Poisons are used at workplaces everywhere to aid in processes like printing and manufacturing, cleaning, degreasing, woodworking, painting and mining. This post discusses the use of poisons and solvents at work — and highlights how you can control these hazardous chemicals in your own operations.

DID YOU KNOW: Solvents are responsible for numerous workplace injuries and deaths? As one of the most common types of poisons, solvents must be handled and stored in a safe way to reduce risks including poisoning, fires and harm to the environment.

What is a Poison?

A poison is any substance capable of causing harm to a living creature from being inhaled, absorbed through the skin, or ingested. While poisons may be natural or synthetic (manufactured), they are all toxic and regarded as dangerous goods.

When humans are poisoned, multiple factors influence the severity of the poisoning.

These include:

  • Entry - how did the poison enter the body?
  • Dose - how long were they exposed, and how much poison entered the body?
  • Toxicity - how toxic is the poison?
  • Removal - how quickly did the patient receive treatment and antidote?

Biological variation - were there any factors like body metabolism or chemical mutations that changed the effect of the poison?

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As dangerous goods, poisons pose a risk to humans, animals and the environment.

What Type of Poisons are the Most Dangerous?

Even in the Australian Poisons Standard, poisons are not scheduled or measured according to their toxicity or poisoning strength. Although toxicity is considered, for workplace purposes the most dangerous poisons are those that potentially cause the most harm. Or have the highest risk.

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The risk associated with using any chemical is a combination of its toxicity strength, how much of it is being used, and the way it is stored and handled. So even though the toxicity of a poison can never be changed, the way we use a poison at work can certainly reduce the likelihood of someone being harmed.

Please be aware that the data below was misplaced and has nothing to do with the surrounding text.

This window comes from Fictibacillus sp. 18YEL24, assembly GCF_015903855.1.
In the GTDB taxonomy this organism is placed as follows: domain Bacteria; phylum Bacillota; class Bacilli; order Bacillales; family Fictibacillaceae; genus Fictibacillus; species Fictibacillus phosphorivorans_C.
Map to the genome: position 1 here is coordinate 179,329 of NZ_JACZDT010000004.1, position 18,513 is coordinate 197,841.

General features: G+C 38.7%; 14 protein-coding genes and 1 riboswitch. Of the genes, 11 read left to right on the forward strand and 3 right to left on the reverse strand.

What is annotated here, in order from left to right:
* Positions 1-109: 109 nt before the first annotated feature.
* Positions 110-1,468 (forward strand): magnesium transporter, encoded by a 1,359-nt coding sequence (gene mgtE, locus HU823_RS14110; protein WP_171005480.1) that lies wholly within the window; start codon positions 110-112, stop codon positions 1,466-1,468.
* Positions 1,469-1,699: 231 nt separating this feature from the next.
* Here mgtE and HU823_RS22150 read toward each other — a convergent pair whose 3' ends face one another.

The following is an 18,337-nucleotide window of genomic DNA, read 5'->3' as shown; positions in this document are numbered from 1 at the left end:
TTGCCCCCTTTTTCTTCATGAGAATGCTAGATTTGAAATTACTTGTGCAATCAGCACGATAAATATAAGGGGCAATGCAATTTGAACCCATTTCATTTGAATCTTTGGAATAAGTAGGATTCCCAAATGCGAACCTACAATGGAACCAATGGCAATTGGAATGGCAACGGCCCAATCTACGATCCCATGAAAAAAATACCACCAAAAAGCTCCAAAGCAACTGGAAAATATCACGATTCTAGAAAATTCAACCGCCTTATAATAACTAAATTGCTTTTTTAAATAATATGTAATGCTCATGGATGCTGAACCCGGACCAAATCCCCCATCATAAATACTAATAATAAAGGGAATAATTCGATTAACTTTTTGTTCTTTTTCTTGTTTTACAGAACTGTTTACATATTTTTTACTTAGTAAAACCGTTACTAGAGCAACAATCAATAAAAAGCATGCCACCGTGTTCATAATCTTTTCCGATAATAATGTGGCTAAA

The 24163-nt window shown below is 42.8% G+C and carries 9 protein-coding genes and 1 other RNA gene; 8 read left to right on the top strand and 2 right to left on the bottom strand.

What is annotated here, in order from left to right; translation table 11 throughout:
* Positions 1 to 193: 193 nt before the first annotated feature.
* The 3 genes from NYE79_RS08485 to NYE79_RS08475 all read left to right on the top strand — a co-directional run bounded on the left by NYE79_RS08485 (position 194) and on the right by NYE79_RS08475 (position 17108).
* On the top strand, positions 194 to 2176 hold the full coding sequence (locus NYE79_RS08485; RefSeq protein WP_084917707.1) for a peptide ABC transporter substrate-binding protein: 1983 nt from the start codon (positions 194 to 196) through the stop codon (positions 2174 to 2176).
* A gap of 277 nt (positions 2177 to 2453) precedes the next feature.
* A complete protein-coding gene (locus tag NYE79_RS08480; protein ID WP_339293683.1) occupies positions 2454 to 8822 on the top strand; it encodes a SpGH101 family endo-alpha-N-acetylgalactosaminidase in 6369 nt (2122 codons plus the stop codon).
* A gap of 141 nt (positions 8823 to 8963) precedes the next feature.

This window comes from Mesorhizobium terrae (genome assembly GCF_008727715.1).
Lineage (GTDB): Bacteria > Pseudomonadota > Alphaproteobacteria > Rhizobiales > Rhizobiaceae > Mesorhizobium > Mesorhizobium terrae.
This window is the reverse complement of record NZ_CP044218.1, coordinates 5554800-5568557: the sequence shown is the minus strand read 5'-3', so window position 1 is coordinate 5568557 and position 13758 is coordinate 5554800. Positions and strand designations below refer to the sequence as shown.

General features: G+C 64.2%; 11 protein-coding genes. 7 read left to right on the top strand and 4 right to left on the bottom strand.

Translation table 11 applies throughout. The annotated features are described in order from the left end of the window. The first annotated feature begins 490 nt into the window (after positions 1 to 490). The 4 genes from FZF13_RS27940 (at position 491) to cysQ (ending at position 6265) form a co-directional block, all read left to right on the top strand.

Using Poisons in the Workplace

The most critical part of using poisons at work is to make sure you completely understand the chemical: it’s toxicity, hazard class, and handling recommendations.

When you know exactly what you are dealing with, you can:

  • Buy the protective equipment and safety clothes you need
  • Design the physical areas of the workplace to safely accommodate the hazardous chemical
  • Develop safe operating procedures and work methods
  • Store the chemical safely, away from anything that might cause a reaction
  • Label the chemical with correct dangerous goods signage
  • Have necessary emergency showers, eye wash stations and first aid equipment on hand

Once you understand the substance, you can engineer your workplace layout, operating procedures and work methods to incorporate the safest use of the poison.

IMPORTANT: We suggest reading through some of our most popular posts 4 Tips for Chemical Safety in the Workplace to learn more about working safely with hazardous substances, such as solvents and poisons.

Using Solvents in the Workplace

Solvents are a type of poison that are used to dilute or dissolve other substances and materials; many solvents used at work are a mix of different chemicals. Apart from the toxicity of the actual poison itself, solvents have an increased element of risk because they require a lot of mixing and handling before they can be used.

Solvent Hazards

There have been many preventable incidences of workers (overcome by solvent fumes) falling from heights or into tanks of chemicals. Many painters have died from exposure to their paints: falling from the ladder or after prolonged exposure to the toxic fumes. When working with any types of dangerous goods it’s essential that the correct chemical handling procedures are followed by staff to ensure safety and minimise the risk of exposure.

paint brushes and solvent with building painting

Solvents, such as methylated spirits, acetone and toulene, are used across a wide range of industries.